Restored Ethawatuna Wewa in Anamaduwa

Q: Sampath Bank was recently recognised by global and local magazines for its pioneering social responsibility initiatives… How does this encourage the bank’s drive to sustainability?
A: Enabling the sustainability of existence across all the bank’s stakeholders, from customers to the community, is engrained in our modus operandi. While awards encourage us, the real motivation comes from seeing our initiatives achieve fruition.

We were recently recognised as the best bank in Sri Lanka for Corporate and Social Responsibility by Asiamoney and ranked the market leader for Corporate and Social Responsibility by Euromoney. And we were estimated once more by LMD as the ‘Most Loved Bank’ for 2022 in its latest Brands Annual publication.

Dr. Lalith Weragoda
Chief Human Resource Officer

All three rankings are research-based, covering multiple data sources from the industry and client referees, attesting to our drive towards sustainability focussed operations.

Q: What is the bank’s philosophy on sustainability?
A: For us, CSR does not mean corporate social responsibility; we look at it as ‘corporate sustainability and responsibility.’

Being sustainable goes beyond philanthropic initiatives, for us: We do business ethically and look beyond the bottom line to be accountable for the country’s – and its people’s – social, economic and environmental wellbeing.

Sampath Bank addresses the root causes of economic, social and environmental issues, and not merely the symptoms. We are not philanthropy centred but focus on collaborative problem solving to solve community issues in the same sphere.

Further, our sustainability initiatives are tripartite in nature where we get contributions from the bank, ‘Team Sampath’ and the community. Finally, as a truly sustainable bank, we are driven to ‘greening the finance’ instead of spreading green finance – it’s not only about providing funding but supporting customers to build green businesses.

Q: Can you share some details of the bank’s flagship initiative ‘Wewata Jeewayak’?
A: The thinking behind it is multifaceted. On the one hand, due to rural poverty and water scarcity, farmers cannot cultivate in the two traditional seasons. In the time of our kings, Sri Lanka had one of the most sophisticated irrigation technologies in the world – and it’s time to modernise this ancient technology to solve today’s issues.

‘Wewata Jeewayak’ is about identifying neglected or damaged tanks and getting the community’s support to restore these to provide water for agriculture – whilst maintaining the local ecosystem and biodiversity. Tank restoration encapsulates multiple factors from protecting the natural environment to uplifting the community.

In addition to technical support from the Departments of Agrarian Development and Irrigation, we get the community involved in this restoration. Even after completion, we continue our relationships with the community for maintenance and support.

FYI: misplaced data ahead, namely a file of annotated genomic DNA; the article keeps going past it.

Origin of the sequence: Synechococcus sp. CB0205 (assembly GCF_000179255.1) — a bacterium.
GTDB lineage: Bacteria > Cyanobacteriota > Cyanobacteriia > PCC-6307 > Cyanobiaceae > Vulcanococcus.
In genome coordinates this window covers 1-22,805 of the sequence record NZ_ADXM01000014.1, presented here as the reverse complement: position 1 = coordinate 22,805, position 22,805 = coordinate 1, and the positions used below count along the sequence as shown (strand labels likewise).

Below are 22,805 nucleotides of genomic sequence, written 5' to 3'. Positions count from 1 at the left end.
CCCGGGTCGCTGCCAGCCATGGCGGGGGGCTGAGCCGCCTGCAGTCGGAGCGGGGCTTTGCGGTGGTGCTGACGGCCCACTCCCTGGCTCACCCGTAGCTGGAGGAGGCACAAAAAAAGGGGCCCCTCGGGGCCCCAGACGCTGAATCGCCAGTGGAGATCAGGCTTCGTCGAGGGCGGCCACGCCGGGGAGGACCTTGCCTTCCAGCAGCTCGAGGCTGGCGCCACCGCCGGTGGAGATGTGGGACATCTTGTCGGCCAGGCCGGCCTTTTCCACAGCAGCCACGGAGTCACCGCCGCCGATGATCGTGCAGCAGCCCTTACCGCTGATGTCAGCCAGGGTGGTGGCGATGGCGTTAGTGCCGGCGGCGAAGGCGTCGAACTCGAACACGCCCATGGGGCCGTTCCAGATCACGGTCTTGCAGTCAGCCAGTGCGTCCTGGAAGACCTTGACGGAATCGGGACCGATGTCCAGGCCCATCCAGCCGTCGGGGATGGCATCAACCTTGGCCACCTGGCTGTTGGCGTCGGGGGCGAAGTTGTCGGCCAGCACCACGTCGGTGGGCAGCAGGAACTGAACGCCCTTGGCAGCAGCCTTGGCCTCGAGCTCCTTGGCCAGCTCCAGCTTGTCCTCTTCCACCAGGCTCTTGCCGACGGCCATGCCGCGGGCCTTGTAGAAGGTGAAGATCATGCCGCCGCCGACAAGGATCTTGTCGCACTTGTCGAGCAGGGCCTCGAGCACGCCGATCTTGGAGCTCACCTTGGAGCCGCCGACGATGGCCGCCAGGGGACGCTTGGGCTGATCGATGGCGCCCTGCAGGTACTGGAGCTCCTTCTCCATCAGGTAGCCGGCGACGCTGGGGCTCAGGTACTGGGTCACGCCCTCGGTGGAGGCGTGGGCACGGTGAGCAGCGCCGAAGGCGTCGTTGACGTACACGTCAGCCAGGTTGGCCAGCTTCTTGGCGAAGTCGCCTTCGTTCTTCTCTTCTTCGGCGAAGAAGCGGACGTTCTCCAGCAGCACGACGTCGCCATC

With 13 tanks successfully restored, we’re now commencing restoration work on the Delikedali Wewa in Dambana to support a community of indigenous people who rely wholly on agriculture. We selected the tank because it is important that we uplift these communities to thrive in their habitats and preserve existence.

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Q: Marine conservation is a key focus area for Sampath Bank… What initiatives have been taken in this regard?
A: The ocean sustains the entire planet; and coral reefs, which cover less than one percent of the Earth’s surface, are some of the most diverse marine ecosystems, nurturing over one-fourth of all marine species. However, corals are fragile ecosystems that are rapidly declining due to pollution, global warming and increasing ocean temperatures.

Sampath Bank recently introduced a long-term marine protection programme named ‘A breath to the ocean,’ which has a sea-based component focussed on coral replanting and a land-based one concentrating on replenishing mangrove wetlands.

The project was kicked off this year in Mirissa where we collaborated with environmentally conscious entities to transplant living corals onto dying ones and provide a lifeline for Sri Lanka’s marine life. In addition to technical stakeholders such as governmental bodies, we also get the wider public of fishermen, hoteliers and other community members involved.

For the mangrove restoration project, the bank has acquired one hectare of land in the marshy areas of Anavilundawa Wetland Sanctuary in the Puttalam District, and will be working on a long-term project to revive it to become a bosom of biodiversity.